The President. Is Bob Milliken here? Mr. Milliken started the communities in schools program—how long ago now? He's been working at this for 25 years, and over 15 years ago, when I was Governor of Arkansas, he came to Arkansas, and he put some of—the program started off in big cities like Newark, and then he put them in small towns and rural areas, too. It's a wonderful thing. People that commit their lives to this are real heroes in my opinion.

[The discussion continued.]

The President. What you're doing is better, I think, it's more comprehensive. We couldn't afford nationally to put it in everywhere. What we're doing I think can be used also by you. This GEAR UP program is one that Congress adopted last year that was developed based on a model that colleges in Philadelphia had pioneered, and the Congressman from Philadelphia, Chaka Fattah, got Mr. Payne and Senator Lautenberg and others to help, and we passed a program that basically provides funds to help college students go in with junior high school kids, middle school kids, and say, "Look, you've got a guarantee of going to college if you make your grades, and we'll help you." And then the colleges come in and tutor and mentor the kids and work with them wherever we have this.

This is better because it works from the beginning of school all the way up. But anything we can do, it seems to me, to make every young person know that college is a real possibility if they stay in school and do the work and learn the subjects I think are very important.

How does the scholarship program work? Where does the money come from? Do you put up the $6,000 for all the kids?

William M. Freeman. It's not just Lucent Technologies, Mr. President. It's a combination of a lot of things together. And we give $1,000 the first year, $1,000 the second, $2,000 the third, and $2,000 the fourth year. And that's reserved for each child from when you start out. And we committed over 12 years, so that the first kindergarten class is guaranteed when they graduate, from that year through 12.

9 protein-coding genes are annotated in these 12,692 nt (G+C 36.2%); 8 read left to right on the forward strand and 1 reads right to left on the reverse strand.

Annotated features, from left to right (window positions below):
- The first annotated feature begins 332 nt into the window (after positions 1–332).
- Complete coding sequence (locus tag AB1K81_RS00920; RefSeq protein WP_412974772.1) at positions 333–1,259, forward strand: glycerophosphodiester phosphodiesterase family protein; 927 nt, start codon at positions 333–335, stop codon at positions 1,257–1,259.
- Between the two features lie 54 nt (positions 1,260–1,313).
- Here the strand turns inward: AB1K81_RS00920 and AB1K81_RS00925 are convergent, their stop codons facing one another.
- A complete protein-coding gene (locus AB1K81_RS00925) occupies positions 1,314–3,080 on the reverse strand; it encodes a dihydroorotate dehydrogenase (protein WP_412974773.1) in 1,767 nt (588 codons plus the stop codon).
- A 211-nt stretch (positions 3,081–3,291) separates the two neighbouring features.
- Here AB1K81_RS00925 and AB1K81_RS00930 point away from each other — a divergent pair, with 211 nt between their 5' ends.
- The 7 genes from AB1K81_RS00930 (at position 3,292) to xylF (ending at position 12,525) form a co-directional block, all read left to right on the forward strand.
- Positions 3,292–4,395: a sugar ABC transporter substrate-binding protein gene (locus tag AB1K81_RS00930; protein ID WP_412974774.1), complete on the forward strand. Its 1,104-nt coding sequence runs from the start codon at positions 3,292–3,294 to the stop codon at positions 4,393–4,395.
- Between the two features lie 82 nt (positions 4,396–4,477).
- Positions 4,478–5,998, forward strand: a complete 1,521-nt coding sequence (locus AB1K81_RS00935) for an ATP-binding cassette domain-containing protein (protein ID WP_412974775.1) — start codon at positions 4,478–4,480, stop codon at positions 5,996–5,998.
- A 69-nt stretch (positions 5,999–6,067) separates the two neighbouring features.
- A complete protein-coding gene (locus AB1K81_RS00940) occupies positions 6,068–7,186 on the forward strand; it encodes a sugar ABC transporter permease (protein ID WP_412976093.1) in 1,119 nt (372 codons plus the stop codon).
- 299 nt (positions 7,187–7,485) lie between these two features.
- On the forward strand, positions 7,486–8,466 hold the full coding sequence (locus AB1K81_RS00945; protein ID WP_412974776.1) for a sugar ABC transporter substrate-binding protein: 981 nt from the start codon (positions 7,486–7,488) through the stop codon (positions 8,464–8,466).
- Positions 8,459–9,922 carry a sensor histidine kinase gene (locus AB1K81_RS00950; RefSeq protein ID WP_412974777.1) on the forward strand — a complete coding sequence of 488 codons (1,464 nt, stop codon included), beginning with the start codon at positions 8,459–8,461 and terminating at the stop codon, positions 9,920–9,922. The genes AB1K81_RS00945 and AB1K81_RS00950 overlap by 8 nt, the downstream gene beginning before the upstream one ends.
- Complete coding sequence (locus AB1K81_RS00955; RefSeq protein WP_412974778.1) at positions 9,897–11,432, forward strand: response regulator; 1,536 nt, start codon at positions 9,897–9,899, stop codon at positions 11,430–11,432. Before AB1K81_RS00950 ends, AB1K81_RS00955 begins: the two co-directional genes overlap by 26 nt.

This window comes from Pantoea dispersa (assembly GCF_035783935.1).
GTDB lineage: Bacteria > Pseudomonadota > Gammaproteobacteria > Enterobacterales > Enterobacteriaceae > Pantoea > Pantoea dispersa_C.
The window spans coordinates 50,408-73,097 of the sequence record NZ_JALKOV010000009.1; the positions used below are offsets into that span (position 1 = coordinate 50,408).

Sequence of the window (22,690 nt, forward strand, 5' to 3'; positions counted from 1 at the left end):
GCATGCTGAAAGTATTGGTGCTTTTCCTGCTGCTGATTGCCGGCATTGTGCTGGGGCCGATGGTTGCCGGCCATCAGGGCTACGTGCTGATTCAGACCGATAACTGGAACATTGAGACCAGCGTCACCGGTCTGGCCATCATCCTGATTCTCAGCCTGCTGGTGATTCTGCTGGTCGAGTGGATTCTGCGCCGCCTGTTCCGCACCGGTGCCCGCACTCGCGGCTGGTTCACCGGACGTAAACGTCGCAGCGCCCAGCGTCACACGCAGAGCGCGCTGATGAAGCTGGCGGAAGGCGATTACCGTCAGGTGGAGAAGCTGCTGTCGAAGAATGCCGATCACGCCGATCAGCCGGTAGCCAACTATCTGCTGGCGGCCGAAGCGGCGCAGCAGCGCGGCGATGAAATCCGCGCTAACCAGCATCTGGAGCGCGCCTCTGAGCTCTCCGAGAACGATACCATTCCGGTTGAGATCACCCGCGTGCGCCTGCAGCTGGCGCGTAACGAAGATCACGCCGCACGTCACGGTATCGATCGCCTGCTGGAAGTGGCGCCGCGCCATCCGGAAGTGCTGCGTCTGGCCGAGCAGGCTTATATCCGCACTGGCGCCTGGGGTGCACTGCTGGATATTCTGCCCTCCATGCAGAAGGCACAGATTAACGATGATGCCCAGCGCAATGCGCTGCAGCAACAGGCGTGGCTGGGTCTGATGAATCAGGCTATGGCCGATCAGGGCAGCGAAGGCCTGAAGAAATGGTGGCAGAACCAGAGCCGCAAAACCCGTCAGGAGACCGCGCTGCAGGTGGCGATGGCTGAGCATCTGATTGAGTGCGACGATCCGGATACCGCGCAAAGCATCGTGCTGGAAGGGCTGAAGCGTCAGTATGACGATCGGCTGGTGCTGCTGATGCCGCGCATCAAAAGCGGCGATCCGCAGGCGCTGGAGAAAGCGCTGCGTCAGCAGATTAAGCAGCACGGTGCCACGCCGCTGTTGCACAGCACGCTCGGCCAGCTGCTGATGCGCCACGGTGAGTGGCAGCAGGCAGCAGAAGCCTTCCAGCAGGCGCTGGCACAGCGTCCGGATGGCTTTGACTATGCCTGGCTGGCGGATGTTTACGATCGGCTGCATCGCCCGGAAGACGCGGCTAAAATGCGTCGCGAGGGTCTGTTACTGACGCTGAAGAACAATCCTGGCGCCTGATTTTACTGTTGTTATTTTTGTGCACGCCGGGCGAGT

The President. And you can calculate based on your family income whether you can also get a Pell grant. And they get it over and above, don't they?

Mr. Freeman. Yes, no matter what, they get that.

The President. And whether you're eligible for college loans and all that. Those of you who have families who can help, they're also entitled to a $1,500 tax credit for what they pay towards your college education. So if you get the scholarship and the Pell grant and your family puts up $1,500, they can get the money back from their taxes.

So if you put it all together now, we pretty much open the doors of college to everybody.

[The discussion continued.]

The President. I was out in Los Angeles the other day, the first one of these tours we took called the new market tour, trying to get more investment into our cities. And I went to this program where young people like you who were interested in automotive engineering were designing their own cars by computer. And they had this software program where they could manage—the program would allow them to drive their cars and see how their design worked when they took sharp curves at high speeds, how they handled crashes, how they did everything. It was an amazing thing.